The United States is one of the few wealthy democracies in the world that does not mandate paid sick leave. As a result, roughly 25 percent of American workers have none, leaving many with little choice but to go into work while ill, transmitting infections to co-workers, customers and anyone they might meet on the street or in a crowded subway car.
As a nation, in other words, we are sicker than we need to be. That reality could make a widespread coronavirus outbreak here worse than it would be in a comparable country that takes sick leave seriously.
The absence of paid sick days creates “a near-guarantee that workers will defy public health warnings and trudge into their workplaces, regardless of symptoms,” as Karen Scott, a doctoral student studying workplace issues at the Massachusetts Institute of Technology, put it recently in The Conversation. “In this way, a manageable health crisis can spiral out of control.”
The service industry — comprising the people who prepare our meals and care for our children — has one of the nation’s lowest rates of paid sick leave in the private sector at 58 percent. The CDC reports, for instance, that “1 in 5 food service workers have reported working at least once in the previous year while sick with vomiting or diarrhea.”
I’m still rather blasé about covid-19, in general. However, the US is ripe for a major health disaster, especially after years of GOP cost cutting in areas like CDC and related budgets.
Having a robust health care for all citizens would help immeasurably.
And retrain your brain to not touch your face:
Like all our habits, touching our face has been reinforced over time: It begins with an itch or an irritation, which feels better, temporarily, when scratched or rubbed. That reaction then becomes a tic, Sawyer said.
But passing unseen are the legions of germs living on your hands — picked up from your phone, keyboard, a doorknob or elsewhere — hitching a ride on the way to your throat, sinuses and lungs.
Not touching your facial mucous membranes, an area known as the “T-zone,” is perhaps the most important step you can take to prevent an infection, Sawyer said.
“It’s the one behavior that would be better than any vaccine ever created,” he said. “Just stop this simple behavior. Stop picking, licking, biting, rubbing — it’s the most effective way to prevent a pandemic.”
People are more likely to get the virus by picking it up from a surface and touching their face, than they are to breathe in droplets directly from someone who is infected, Sawyer said.
The nation is heading toward the worst outbreak of West Nile disease in the 13 years that the virus has been on this continent, federal health authorities said Wednesday.
But it is still unclear where and how far cases will spread. Dallas declared an emergency last week, and West Nile deaths have been concentrated in Texas and a few nearby states, including Louisiana, Mississippi and Oklahoma, as well as South Dakota.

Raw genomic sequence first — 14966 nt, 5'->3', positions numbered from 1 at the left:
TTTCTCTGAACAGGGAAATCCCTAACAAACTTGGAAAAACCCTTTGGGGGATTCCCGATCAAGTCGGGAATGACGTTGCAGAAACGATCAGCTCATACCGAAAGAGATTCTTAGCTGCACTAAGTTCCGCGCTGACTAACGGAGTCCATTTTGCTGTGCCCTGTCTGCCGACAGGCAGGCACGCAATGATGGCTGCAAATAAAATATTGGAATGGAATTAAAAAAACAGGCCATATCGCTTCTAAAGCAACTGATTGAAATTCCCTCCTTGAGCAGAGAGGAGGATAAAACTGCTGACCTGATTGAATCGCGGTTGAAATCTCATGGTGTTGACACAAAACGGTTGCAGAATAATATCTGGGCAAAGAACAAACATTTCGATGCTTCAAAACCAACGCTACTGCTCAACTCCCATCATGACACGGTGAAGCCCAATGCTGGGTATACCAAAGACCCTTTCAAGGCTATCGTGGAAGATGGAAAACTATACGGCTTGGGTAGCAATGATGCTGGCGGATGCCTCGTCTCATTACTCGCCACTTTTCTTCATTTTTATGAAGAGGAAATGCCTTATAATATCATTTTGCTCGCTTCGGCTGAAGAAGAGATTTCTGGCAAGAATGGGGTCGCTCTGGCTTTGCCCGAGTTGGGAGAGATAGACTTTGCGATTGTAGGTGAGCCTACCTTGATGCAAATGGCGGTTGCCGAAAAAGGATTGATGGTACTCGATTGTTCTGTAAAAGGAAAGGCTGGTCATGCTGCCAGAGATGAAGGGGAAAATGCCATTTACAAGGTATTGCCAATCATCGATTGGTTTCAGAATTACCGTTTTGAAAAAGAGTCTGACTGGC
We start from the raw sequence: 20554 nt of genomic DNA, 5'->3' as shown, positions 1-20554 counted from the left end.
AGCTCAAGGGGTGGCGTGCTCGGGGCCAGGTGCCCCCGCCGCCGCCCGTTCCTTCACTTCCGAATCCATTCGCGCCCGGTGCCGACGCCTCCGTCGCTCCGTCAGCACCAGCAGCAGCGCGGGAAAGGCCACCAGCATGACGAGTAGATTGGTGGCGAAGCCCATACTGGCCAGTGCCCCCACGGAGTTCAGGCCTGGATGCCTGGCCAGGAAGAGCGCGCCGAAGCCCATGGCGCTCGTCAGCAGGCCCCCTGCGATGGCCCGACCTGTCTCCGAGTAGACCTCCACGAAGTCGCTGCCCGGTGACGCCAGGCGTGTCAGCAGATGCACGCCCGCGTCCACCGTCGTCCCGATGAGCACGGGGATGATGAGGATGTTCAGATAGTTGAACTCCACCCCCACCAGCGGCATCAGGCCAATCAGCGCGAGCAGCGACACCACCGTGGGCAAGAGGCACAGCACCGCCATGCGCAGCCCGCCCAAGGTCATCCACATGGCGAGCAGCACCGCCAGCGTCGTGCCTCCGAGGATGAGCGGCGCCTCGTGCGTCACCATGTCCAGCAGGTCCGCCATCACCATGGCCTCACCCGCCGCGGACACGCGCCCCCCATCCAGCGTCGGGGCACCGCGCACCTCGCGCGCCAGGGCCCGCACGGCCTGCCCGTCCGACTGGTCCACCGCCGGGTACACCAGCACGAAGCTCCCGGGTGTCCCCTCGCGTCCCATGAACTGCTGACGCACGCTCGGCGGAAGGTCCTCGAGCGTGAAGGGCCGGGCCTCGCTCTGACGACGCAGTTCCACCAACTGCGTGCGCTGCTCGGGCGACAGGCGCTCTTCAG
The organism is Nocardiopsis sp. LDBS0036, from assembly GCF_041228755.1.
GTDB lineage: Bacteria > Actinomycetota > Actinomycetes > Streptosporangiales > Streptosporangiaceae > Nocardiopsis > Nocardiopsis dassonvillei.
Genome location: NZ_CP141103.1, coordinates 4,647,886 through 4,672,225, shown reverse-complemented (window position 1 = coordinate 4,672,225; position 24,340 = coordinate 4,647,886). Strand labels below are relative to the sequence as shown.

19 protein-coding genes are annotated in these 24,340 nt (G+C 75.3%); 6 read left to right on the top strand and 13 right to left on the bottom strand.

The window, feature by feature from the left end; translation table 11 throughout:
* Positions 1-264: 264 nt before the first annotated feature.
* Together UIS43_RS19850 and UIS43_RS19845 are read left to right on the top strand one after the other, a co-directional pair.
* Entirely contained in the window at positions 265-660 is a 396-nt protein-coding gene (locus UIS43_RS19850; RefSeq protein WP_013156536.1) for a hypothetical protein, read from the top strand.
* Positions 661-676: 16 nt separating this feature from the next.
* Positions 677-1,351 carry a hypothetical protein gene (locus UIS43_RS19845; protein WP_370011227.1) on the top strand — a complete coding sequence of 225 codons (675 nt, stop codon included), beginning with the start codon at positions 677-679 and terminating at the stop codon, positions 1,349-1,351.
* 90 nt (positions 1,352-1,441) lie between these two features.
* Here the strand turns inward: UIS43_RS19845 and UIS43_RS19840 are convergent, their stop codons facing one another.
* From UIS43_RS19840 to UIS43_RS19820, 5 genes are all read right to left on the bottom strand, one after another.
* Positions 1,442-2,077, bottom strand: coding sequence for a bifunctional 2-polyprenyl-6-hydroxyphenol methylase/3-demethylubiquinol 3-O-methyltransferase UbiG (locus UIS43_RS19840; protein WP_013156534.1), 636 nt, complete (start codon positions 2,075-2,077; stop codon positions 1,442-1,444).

So far this year, there have been 1,118 cases and 41 deaths reported to the Centers for Disease Control and Prevention, Dr. Lyle R. Petersen, director of the agency’s division of vector-borne diseases, said Wednesday in a telephone news conference.
“That’s the highest number of cases ever reported to the C.D.C. by the third week of August,” he added. “And cases are trending upward.”
Only about one infection in 150 becomes serious enough for the patient to need hospitalization — usually when the virus gets into the brain and spinal cord. But 10 percent of those hospitalized die, and other patients are left paralyzed, comatose or with serious mental problems. A recent study by doctors in Houston found kidney disease high among survivors.
There is no vaccine, and no drug that specifically targets the virus, so health authorities advise people to avoid getting bitten.
The numbers may be small, but death is pretty serious, especially since there is no vaccine for West Nile. Illinois is gearing up as well:
The mosquito responsible for the West Nile virus flourished during the summer’s record heat and drought. Now, officials are concerned about emerging signs that a widespread outbreak may be on the horizon in Illinois.
Updated figures from the state Department of Public Health show extremely high numbers of the Culex pipiens species have tested positive for the disease — 71 percent in DuPage County and nearly 60 percent in Cook, the health department reported.
Although the 27 cases of West Nile virus in Illinois don’t represent a particularly high number, experts start to get anxious when just 10 percent of samples of virus-carrying mosquitoes test positive.